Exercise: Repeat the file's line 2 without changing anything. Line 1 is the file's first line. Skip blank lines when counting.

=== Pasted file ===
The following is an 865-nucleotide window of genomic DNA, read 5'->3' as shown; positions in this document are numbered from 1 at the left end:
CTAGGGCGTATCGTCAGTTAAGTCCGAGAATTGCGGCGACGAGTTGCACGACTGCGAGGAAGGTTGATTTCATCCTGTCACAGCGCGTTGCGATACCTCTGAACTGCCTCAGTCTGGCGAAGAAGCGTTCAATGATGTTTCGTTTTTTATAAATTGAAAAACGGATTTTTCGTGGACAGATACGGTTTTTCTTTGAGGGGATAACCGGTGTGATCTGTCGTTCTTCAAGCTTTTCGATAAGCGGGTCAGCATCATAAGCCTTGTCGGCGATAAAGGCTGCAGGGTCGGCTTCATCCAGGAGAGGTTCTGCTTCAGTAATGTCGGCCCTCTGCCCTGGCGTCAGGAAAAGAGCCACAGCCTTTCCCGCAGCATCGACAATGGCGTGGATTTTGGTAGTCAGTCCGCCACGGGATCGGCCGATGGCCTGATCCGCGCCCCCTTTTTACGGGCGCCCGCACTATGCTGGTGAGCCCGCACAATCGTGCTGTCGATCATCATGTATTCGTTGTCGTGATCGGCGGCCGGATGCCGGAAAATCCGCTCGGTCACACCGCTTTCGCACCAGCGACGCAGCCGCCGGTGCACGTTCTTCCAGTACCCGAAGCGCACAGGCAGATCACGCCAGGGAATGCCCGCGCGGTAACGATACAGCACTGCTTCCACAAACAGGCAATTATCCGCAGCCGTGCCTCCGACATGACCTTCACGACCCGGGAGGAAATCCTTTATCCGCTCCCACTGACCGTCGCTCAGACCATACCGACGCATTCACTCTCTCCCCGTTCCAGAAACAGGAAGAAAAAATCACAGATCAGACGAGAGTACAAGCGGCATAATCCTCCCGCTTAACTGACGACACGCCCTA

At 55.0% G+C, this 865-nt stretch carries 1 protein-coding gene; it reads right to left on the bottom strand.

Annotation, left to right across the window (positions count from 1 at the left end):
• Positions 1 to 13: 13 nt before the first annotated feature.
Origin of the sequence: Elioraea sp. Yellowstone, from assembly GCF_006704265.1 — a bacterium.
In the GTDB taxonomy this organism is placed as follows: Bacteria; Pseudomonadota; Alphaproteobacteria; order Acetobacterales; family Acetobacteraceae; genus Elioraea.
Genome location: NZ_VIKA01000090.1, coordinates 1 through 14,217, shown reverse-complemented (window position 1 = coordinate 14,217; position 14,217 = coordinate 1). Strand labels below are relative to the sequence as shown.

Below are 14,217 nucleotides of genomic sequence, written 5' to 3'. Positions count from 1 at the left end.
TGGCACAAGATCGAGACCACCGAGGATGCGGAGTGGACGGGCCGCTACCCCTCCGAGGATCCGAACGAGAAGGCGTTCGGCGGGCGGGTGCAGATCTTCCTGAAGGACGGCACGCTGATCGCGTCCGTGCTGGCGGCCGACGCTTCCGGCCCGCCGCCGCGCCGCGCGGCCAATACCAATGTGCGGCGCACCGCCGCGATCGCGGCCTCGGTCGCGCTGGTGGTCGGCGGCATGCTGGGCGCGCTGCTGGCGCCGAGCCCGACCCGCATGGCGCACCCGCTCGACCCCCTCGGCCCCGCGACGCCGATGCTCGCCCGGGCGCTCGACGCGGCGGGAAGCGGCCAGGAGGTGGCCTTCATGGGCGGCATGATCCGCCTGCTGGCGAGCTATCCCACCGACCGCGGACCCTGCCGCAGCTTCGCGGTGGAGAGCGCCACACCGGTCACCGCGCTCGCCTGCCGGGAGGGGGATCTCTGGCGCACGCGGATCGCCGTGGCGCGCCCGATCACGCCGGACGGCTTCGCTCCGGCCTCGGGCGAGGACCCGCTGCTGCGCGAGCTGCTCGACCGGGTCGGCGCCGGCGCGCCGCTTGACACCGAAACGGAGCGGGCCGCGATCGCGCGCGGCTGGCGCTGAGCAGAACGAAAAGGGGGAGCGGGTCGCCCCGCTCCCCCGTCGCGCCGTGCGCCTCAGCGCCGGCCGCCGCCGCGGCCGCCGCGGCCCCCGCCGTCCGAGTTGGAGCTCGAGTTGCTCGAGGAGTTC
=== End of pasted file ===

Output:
CTAGGGCGTATCGTCAGTTAAGTCCGAGAATTGCGGCGACGAGTTGCACGACTGCGAGGAAGGTTGATTTCATCCTGTCACAGCGCGTTGCGATACCTCTGAACTGCCTCAGTCTGGCGAAGAAGCGTTCAATGATGTTTCGTTTTTTATAAATTGAAAAACGGATTTTTCGTGGACAGATACGGTTTTTCTTTGAGGGGATAACCGGTGTGATCTGTCGTTCTTCAAGCTTTTCGATAAGCGGGTCAGCATCATAAGCCTTGTCGGCGATAAAGGCTGCAGGGTCGGCTTCATCCAGGAGAGGTTCTGCTTCAGTAATGTCGGCCCTCTGCCCTGGCGTCAGGAAAAGAGCCACAGCCTTTCCCGCAGCATCGACAATGGCGTGGATTTTGGTAGTCAGTCCGCCACGGGATCGGCCGATGGCCTGATCCGCGCCCCCTTTTTACGGGCGCCCGCACTATGCTGGTGAGCCCGCACAATCGTGCTGTCGATCATCATGTATTCGTTGTCGTGATCGGCGGCCGGATGCCGGAAAATCCGCTCGGTCACACCGCTTTCGCACCAGCGACGCAGCCGCCGGTGCACGTTCTTCCAGTACCCGAAGCGCACAGGCAGATCACGCCAGGGAATGCCCGCGCGGTAACGATACAGCACTGCTTCCACAAACAGGCAATTATCCGCAGCCGTGCCTCCGACATGACCTTCACGACCCGGGAGGAAATCCTTTATCCGCTCCCACTGACCGTCGCTCAGACCATACCGACGCATTCACTCTCTCCCCGTTCCAGAAACAGGAAGAAAAAATCACAGATCAGACGAGAGTACAAGCGGCATAATCCTCCCGCTTAACTGACGACACGCCCTA